Greenpeace: “European Oil and Gas Companies Are Fooling Us” | the environment

Greenpeace accuses European oil and gas companies of doing almost nothing on the energy transition. “They are not achieving their climate goals at all and are cheating us,” concludes a study of the annual reports of twelve major oil and gas companies. The environment organization is calling on governments to force them to stop producing fossil fuels.

The Greenpeace investigation led to a 110-page report written by German political scientist and energy specialist Steffen Bochold. According to annual reports issued by twelve major oil and gas companies, only 0.3% of their total production in 2022 came from renewable sources.

“the situation has deteriorated”

On average, 7.3 percent (€6.57 billion) of the 12 companies’ investments focused on green energy. The remaining 81.52 billion euros went to the usual fossil activities or even expansion. “And the situation will get worse in 2023,” says Greenpeace. Most European oil and gas companies plan to maintain or even increase their production until at least 2030, although most of the companies analyzed pledged to be net zero emissions by 2050.

As with coal, the NGO is calling on European governments to regulate the activities of energy companies in order to force them to “downsize” their industries. It may sound like “self-regulation doesn’t work.” For example, a mandatory target must be set to reduce oil consumption.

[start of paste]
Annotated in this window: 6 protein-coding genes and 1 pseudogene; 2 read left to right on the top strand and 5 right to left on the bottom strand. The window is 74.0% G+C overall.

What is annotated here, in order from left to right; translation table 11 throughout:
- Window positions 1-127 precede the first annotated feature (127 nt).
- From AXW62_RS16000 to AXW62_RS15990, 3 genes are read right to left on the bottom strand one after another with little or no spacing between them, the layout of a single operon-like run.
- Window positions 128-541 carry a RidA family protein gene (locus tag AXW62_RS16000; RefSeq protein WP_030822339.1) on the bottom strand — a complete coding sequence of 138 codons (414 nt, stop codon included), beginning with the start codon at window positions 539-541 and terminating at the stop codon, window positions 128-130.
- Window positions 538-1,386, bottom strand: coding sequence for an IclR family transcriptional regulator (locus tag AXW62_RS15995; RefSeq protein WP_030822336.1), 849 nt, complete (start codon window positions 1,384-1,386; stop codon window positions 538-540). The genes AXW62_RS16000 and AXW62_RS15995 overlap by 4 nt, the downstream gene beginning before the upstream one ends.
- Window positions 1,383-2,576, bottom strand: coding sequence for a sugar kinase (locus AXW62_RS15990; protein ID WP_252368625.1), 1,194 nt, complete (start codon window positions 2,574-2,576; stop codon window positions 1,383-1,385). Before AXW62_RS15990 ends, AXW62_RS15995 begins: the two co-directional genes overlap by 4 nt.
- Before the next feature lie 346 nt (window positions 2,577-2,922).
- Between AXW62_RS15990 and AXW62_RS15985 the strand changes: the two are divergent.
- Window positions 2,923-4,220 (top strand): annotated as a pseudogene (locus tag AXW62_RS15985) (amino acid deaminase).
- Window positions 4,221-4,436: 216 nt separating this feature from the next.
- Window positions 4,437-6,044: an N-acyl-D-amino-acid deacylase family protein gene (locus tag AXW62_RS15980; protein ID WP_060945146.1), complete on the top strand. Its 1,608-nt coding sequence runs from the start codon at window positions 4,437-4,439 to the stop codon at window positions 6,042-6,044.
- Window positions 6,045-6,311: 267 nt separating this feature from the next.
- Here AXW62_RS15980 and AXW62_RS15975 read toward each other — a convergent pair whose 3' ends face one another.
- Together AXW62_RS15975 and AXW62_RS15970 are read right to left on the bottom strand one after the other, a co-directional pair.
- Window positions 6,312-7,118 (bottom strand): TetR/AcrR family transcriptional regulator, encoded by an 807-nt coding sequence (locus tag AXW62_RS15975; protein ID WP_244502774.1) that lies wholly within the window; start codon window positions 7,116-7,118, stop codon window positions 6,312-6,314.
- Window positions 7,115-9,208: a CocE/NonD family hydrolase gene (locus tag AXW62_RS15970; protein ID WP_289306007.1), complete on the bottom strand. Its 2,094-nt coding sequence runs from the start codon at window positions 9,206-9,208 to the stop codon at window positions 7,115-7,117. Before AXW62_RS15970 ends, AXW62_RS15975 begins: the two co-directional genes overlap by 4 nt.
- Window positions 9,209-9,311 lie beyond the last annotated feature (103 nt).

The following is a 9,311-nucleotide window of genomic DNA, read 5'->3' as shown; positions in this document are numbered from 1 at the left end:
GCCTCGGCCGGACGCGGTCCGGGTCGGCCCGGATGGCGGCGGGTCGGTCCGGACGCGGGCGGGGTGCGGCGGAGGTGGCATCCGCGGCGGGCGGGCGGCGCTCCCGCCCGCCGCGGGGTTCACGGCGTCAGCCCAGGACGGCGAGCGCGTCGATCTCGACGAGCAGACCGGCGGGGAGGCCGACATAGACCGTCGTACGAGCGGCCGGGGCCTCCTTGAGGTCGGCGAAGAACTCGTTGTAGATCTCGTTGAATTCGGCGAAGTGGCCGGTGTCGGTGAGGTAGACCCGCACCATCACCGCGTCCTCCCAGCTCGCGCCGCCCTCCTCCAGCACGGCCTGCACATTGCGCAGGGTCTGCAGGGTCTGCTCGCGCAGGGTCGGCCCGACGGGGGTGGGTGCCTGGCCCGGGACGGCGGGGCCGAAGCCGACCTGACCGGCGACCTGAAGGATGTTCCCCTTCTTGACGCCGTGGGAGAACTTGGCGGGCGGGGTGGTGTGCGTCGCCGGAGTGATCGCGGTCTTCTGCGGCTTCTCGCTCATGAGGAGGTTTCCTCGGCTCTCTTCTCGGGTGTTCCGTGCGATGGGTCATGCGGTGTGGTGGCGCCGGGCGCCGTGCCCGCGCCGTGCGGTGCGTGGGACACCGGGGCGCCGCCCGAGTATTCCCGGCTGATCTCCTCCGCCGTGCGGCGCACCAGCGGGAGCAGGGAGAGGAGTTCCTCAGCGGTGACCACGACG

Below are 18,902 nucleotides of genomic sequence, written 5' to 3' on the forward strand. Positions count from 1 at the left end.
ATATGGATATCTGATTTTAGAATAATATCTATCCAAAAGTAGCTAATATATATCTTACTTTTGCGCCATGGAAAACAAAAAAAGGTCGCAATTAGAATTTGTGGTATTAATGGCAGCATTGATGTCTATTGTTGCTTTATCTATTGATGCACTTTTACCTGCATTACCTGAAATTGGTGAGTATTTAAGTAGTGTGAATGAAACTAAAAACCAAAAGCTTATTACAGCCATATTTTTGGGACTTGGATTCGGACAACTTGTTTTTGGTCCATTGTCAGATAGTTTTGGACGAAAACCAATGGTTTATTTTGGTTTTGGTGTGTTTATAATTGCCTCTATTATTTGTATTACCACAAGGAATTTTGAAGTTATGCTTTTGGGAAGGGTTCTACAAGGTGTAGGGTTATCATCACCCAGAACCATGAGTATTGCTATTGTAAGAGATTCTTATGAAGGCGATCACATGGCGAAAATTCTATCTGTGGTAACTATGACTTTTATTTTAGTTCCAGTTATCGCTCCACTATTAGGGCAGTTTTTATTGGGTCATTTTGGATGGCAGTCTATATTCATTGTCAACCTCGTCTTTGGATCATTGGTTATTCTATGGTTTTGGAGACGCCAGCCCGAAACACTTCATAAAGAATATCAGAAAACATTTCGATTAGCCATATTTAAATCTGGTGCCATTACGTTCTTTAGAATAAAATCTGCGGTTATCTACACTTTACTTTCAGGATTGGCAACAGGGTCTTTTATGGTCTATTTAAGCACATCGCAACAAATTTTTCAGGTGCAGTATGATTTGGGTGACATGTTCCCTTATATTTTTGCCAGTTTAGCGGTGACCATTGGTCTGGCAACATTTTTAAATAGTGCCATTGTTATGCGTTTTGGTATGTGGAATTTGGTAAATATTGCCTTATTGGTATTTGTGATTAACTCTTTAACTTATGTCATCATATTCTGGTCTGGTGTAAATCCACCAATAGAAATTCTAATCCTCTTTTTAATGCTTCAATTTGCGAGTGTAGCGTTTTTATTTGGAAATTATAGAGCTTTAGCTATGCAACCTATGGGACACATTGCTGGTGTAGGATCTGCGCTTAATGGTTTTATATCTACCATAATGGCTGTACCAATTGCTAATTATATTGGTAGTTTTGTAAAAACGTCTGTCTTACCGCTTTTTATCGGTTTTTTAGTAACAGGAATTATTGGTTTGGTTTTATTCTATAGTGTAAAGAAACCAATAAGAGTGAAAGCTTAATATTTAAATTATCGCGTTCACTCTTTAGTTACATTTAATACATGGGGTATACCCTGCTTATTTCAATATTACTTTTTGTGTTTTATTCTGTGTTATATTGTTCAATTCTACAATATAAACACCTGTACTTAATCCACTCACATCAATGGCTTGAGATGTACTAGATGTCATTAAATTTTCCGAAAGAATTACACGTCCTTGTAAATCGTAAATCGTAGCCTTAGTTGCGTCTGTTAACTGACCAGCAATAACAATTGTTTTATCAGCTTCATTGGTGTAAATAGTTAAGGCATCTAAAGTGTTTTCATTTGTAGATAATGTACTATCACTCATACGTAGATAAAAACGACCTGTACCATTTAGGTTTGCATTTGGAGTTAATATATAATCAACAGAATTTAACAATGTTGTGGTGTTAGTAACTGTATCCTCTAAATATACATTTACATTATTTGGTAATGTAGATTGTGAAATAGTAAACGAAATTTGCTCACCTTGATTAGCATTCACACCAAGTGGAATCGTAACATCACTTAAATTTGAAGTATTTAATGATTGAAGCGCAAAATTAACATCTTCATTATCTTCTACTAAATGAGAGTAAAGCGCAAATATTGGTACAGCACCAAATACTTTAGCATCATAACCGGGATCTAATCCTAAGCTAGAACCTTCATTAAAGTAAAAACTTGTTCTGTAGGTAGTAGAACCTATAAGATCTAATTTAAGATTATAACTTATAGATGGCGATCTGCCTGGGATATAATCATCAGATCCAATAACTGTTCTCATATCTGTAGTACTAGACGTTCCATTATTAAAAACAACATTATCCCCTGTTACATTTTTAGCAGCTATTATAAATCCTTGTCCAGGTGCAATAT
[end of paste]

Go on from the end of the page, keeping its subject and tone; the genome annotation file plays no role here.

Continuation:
Dirty scores

The report – titled ‘The Dirty Dozen’ – compiles data from the 2022 annual reports of six multinational international oil companies based in Europe. These companies are Shell (UK and Netherlands), Total Energy (France), BP (UK), Equinor (Norway), Eni (Italy) and Repsol (Spain). In addition, six national oil and gas companies were also examined.

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No Belgian company was analysed, but multinational companies have large projects in our country. For example, TotalEnergies operates the third largest refinery in Europe in the port of Antwerp. “However, there are no concrete plans to comply with the climate agreements,” said Greenpeace. Austrian oil company OMV owns 75% of the petrochemical group Borealis, which is expanding its presence in the port of Antwerp with a new propylene production facility.

Denton Watson

"Friend of animals everywhere. Evil twitter fan. Pop culture evangelist. Introvert."

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